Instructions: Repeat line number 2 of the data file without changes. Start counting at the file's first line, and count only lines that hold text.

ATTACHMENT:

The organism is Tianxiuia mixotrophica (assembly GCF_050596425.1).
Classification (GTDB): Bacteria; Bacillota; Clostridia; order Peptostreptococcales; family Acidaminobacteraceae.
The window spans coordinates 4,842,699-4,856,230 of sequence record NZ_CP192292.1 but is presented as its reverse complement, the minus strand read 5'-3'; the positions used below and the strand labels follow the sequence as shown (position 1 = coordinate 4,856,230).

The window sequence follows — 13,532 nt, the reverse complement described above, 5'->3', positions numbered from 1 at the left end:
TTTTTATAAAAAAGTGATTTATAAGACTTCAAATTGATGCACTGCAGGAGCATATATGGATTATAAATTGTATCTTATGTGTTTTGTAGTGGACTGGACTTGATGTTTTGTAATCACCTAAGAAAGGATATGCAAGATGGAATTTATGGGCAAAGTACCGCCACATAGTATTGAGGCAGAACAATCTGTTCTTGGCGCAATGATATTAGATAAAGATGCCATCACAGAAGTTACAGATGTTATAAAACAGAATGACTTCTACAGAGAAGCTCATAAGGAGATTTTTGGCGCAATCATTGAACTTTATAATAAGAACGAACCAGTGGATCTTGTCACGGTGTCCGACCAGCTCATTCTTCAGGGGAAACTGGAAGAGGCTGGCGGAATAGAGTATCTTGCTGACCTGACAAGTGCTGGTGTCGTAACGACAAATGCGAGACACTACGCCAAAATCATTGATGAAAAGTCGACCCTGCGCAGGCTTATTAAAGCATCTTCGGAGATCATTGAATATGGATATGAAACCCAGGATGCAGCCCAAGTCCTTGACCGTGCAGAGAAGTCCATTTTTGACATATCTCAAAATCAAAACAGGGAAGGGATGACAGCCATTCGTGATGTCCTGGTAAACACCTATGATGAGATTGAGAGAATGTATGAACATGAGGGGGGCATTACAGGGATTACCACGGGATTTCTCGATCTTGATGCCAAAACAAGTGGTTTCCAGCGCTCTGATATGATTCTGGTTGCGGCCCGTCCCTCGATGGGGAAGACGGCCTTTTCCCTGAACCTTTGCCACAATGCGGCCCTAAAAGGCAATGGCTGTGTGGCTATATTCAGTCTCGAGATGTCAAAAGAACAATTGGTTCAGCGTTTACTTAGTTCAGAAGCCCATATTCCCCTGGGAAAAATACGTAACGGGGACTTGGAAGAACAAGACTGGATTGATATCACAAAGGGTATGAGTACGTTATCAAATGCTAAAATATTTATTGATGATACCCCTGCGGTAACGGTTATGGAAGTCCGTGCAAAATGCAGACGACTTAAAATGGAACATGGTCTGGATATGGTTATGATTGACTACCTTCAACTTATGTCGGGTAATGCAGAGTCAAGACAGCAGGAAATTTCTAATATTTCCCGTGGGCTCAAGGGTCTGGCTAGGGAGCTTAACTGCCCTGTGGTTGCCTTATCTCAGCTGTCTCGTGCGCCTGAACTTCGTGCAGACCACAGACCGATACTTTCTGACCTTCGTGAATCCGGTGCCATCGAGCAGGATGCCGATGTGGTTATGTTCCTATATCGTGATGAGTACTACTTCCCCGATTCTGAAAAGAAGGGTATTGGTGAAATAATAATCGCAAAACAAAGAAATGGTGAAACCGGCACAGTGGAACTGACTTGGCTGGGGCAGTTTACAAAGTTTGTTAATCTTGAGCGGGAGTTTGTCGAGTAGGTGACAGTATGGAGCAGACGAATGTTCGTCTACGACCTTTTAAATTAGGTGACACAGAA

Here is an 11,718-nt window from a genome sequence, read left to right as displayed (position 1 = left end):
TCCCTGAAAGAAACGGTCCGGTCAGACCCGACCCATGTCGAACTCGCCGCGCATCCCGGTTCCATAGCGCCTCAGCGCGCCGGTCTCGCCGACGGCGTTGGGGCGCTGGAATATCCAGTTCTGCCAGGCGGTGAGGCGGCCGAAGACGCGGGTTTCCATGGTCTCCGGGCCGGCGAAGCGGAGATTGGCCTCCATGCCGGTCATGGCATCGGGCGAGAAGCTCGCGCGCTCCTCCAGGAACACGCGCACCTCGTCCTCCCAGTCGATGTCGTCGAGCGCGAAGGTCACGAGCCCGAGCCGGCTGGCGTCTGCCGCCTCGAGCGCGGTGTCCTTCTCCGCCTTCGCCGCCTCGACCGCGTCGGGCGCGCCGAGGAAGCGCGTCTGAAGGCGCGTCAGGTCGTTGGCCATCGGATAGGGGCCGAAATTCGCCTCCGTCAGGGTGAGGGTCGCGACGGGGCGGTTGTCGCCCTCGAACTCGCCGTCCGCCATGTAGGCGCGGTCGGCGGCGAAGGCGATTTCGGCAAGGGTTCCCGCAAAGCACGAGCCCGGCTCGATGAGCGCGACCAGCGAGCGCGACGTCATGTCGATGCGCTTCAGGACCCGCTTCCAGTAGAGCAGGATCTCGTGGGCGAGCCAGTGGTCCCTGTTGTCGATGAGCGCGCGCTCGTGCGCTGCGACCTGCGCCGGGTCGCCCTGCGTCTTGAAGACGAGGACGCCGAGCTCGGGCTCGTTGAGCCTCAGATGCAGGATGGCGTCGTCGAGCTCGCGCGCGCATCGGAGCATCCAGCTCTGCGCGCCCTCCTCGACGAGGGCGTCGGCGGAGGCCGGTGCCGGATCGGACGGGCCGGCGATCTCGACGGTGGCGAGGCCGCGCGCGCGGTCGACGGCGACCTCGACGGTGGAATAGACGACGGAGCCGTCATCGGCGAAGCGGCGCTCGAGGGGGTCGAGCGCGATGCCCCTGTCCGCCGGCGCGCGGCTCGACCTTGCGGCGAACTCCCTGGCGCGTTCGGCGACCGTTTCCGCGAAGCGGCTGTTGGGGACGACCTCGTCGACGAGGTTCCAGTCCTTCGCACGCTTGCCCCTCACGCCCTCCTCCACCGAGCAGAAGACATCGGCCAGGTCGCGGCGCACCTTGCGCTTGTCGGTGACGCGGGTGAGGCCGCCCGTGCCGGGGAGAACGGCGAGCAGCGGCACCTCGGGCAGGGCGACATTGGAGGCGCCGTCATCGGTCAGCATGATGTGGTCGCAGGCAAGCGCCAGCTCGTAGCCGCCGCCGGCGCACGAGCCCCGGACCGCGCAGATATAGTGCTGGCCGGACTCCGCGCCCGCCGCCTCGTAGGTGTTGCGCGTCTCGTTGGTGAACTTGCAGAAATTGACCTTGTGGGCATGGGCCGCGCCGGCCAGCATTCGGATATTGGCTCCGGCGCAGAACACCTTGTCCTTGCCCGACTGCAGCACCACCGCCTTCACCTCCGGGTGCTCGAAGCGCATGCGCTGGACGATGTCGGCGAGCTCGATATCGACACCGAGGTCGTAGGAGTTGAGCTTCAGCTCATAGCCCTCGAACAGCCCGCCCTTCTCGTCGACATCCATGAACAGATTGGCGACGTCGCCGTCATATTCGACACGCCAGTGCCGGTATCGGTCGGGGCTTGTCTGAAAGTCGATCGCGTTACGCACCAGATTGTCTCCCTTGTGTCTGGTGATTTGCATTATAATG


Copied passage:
Classification (GTDB): Bacteria; Bacillota; Clostridia; order Peptostreptococcales; family Acidaminobacteraceae.